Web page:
Across Australia corporations and schools have adopted Wear It Purple Day – the last Friday in August, as a day to wear purple and have fun and at the same time to help silently showing support for rainbow youth in schools by wearing purple.
Corporations will often raise money on that day for their favourite LGBTI Charities and have breakfasts, lunches, morning and afternoon teas or evening events with guest speakers from LGBTI Communities.
Wear It Purple Day is a very busy time for me, I think because of my past involvement and now as a former Board Member, I am often invited to speak at such events.
But my favourite is speaking at Sydney Secondary College – Black Wattle Bay, Sydney Inner West’s Enormous Senior School Campus. I was invited back to speak at the request of the Student Representative Council, who wanted a transgender speaker to show support for the transgender students attending their school.
It is an honour and pleasure to speak at a School Assembly, one must be very careful of how we address young adults and the message needs to resonate with all the students yet most importantly the message must be able to comfort and empower the rainbow young people, Wear It Purple Day is their day after all. I also have a responsibility of care to not use language that could be perceived as indoctrination.
I have included the full transcript of my speech because it was very special for me to compose it, and it was very special for me to also deliver the speech at school assembly.
Good morning School,
My name is Katherine Wolfgramme and I am so honoured to be invited back to speak with you today, some of you will remember me from last year, it was such a joy and honour for me to come and speak and see you all in purple, wearing purple to show all the rainbow students here that they are not alone.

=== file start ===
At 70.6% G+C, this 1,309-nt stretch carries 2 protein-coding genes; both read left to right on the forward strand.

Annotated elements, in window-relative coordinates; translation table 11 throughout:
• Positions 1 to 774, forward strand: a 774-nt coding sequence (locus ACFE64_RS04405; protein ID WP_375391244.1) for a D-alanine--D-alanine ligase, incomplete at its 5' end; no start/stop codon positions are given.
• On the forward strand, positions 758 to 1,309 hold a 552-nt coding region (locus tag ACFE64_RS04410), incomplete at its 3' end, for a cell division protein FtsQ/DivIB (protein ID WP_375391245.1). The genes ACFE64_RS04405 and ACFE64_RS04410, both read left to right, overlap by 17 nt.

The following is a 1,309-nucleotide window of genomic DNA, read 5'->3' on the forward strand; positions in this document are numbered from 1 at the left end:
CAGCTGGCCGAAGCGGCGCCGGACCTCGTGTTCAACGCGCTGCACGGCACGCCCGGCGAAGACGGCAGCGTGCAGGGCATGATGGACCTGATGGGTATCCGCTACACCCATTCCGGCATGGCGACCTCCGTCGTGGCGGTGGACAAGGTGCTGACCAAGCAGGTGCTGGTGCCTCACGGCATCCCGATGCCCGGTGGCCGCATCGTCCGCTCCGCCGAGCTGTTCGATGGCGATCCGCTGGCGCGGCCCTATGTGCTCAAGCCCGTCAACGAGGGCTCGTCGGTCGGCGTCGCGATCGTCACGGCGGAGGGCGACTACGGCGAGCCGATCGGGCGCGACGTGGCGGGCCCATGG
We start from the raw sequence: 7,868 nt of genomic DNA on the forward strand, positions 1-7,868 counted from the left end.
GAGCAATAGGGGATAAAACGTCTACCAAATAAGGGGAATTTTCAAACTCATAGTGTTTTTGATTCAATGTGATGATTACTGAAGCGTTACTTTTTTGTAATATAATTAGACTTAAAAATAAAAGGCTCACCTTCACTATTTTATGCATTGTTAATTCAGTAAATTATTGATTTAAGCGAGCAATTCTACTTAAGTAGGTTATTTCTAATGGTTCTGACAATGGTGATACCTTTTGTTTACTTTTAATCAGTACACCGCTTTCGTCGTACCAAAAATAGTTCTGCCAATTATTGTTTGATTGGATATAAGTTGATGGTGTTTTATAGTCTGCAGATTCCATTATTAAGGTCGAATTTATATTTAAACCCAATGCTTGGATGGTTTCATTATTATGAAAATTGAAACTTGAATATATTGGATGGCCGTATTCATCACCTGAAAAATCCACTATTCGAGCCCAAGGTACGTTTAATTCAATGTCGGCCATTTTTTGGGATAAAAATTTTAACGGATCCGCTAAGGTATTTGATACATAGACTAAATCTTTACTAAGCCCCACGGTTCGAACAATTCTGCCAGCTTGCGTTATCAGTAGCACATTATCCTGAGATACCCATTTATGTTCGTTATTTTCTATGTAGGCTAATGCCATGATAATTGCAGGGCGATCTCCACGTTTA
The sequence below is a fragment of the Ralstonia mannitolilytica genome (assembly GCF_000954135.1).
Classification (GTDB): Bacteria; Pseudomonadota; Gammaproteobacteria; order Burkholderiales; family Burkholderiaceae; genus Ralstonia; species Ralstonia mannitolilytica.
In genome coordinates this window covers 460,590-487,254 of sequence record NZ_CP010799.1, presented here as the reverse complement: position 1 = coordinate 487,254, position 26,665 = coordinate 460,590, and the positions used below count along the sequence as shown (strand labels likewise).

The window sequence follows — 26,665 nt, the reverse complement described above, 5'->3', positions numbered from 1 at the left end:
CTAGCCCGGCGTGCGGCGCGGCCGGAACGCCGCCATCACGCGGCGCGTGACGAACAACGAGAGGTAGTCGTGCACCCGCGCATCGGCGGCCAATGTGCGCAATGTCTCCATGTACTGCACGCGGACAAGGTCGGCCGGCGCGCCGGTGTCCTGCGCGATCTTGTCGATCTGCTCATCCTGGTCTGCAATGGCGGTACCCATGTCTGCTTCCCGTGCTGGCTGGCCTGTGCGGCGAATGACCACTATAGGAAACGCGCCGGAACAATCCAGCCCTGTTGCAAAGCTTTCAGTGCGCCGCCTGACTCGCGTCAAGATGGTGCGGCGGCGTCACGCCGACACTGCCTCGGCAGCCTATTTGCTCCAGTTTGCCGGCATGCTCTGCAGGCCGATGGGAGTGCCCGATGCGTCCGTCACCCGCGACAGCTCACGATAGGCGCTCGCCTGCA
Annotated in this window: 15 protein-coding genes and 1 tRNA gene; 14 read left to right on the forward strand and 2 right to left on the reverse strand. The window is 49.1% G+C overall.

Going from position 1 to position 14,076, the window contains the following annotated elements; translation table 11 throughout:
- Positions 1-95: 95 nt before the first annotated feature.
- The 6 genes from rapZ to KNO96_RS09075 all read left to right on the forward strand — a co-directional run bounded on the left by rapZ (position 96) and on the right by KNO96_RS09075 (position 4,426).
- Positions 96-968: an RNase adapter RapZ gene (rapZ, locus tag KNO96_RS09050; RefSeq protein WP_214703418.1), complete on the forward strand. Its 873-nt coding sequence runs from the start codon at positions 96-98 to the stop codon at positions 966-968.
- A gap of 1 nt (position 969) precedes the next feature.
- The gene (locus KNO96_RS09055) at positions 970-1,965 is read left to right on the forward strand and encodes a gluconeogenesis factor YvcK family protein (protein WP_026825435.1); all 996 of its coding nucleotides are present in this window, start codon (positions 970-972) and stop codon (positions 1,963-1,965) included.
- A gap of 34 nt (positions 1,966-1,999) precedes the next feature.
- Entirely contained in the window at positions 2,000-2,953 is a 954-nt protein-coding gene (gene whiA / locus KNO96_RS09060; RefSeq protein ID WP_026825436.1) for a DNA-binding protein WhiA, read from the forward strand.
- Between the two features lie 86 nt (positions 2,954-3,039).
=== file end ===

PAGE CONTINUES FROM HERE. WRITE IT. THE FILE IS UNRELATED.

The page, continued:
I am The Ambassador of The Gender Centre, we support the needs of all transgender people of all ages and their families in NSW, we are oldest transgender organisation in the world, I have recently stepped down from Wear It Purple, I was the first transgender person on their Board, I stepped down so I could join The Board at Sydney Gay & Lesbian Mardi Gras – which is a lot of hard work!
The Student Representative Council specifically asked Mr Pascoe to find a transgender keynote speaker to help support all the transgender students here at Blackwattle Bay, and on behalf of all trans people I would like to thank the SRC for being so inclusive and thoughtful to your fellow students.
Feeling alone is a strange emotion, we can easily feel all alone in a crowded room, often that type of aloneness is caused because we feel like the “only one”, I used to feel alone, I am 48 years old, I knew I was a woman inside when I was five, but nobody believed me. I was alone.